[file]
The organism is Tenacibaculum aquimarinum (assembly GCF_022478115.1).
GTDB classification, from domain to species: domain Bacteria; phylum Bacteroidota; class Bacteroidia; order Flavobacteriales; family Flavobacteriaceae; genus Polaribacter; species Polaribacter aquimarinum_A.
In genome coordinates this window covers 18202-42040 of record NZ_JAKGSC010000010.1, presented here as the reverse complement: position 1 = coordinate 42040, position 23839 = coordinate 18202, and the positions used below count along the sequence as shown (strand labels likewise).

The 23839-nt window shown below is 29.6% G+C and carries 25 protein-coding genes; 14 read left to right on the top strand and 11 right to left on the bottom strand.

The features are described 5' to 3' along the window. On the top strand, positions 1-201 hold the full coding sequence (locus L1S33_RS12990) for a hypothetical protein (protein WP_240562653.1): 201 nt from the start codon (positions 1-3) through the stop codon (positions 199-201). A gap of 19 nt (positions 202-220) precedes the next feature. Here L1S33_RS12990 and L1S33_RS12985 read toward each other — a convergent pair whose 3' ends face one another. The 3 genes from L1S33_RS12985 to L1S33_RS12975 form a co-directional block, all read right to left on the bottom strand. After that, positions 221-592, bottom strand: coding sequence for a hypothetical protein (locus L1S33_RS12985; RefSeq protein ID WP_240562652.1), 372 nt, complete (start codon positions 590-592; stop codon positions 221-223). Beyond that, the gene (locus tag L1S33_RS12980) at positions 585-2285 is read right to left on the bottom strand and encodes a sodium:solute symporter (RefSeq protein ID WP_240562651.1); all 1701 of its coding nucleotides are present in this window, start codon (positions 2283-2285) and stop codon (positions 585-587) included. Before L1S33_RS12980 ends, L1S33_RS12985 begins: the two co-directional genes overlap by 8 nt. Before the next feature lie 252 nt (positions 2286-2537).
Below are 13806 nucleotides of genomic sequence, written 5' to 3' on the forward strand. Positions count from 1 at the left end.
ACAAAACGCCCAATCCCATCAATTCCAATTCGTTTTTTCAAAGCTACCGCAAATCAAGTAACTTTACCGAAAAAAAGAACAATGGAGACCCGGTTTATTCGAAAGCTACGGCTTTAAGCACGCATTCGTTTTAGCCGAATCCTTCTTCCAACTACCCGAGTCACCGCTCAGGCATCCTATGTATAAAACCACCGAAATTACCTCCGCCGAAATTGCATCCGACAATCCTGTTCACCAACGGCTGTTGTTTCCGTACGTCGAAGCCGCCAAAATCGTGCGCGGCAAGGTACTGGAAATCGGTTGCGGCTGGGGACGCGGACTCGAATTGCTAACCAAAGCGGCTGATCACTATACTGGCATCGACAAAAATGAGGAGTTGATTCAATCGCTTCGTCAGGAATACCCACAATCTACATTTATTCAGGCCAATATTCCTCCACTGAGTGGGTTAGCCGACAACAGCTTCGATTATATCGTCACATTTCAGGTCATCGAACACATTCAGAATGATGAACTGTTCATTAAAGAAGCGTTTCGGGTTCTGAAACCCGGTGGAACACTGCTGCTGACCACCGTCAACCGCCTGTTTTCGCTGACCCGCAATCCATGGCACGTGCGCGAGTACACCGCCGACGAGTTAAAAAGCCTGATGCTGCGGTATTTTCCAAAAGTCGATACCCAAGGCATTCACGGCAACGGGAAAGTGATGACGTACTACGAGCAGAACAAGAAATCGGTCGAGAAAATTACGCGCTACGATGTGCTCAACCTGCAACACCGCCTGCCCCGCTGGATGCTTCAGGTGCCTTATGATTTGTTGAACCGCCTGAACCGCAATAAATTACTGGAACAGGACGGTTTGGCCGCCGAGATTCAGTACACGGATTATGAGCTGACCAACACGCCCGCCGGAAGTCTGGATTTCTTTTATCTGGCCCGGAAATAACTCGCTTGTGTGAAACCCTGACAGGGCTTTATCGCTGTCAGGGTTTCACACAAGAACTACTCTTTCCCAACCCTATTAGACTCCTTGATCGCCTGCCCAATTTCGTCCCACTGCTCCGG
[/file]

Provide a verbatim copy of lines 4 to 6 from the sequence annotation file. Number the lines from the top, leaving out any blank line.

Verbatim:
The 23839-nt window shown below is 29.6% G+C and carries 25 protein-coding genes; 14 read left to right on the top strand and 11 right to left on the bottom strand.

The features are described 5' to 3' along the window. On the top strand, positions 1-201 hold the full coding sequence (locus L1S33_RS12990) for a hypothetical protein (protein WP_240562653.1): 201 nt from the start codon (positions 1-3) through the stop codon (positions 199-201). A gap of 19 nt (positions 202-220) precedes the next feature. Here L1S33_RS12990 and L1S33_RS12985 read toward each other — a convergent pair whose 3' ends face one another. The 3 genes from L1S33_RS12985 to L1S33_RS12975 form a co-directional block, all read right to left on the bottom strand. After that, positions 221-592, bottom strand: coding sequence for a hypothetical protein (locus L1S33_RS12985; RefSeq protein ID WP_240562652.1), 372 nt, complete (start codon positions 590-592; stop codon positions 221-223). Beyond that, the gene (locus tag L1S33_RS12980) at positions 585-2285 is read right to left on the bottom strand and encodes a sodium:solute symporter (RefSeq protein ID WP_240562651.1); all 1701 of its coding nucleotides are present in this window, start codon (positions 2283-2285) and stop codon (positions 585-587) included. Before L1S33_RS12980 ends, L1S33_RS12985 begins: the two co-directional genes overlap by 8 nt. Before the next feature lie 252 nt (positions 2286-2537).
Below are 13806 nucleotides of genomic sequence, written 5' to 3' on the forward strand. Positions count from 1 at the left end.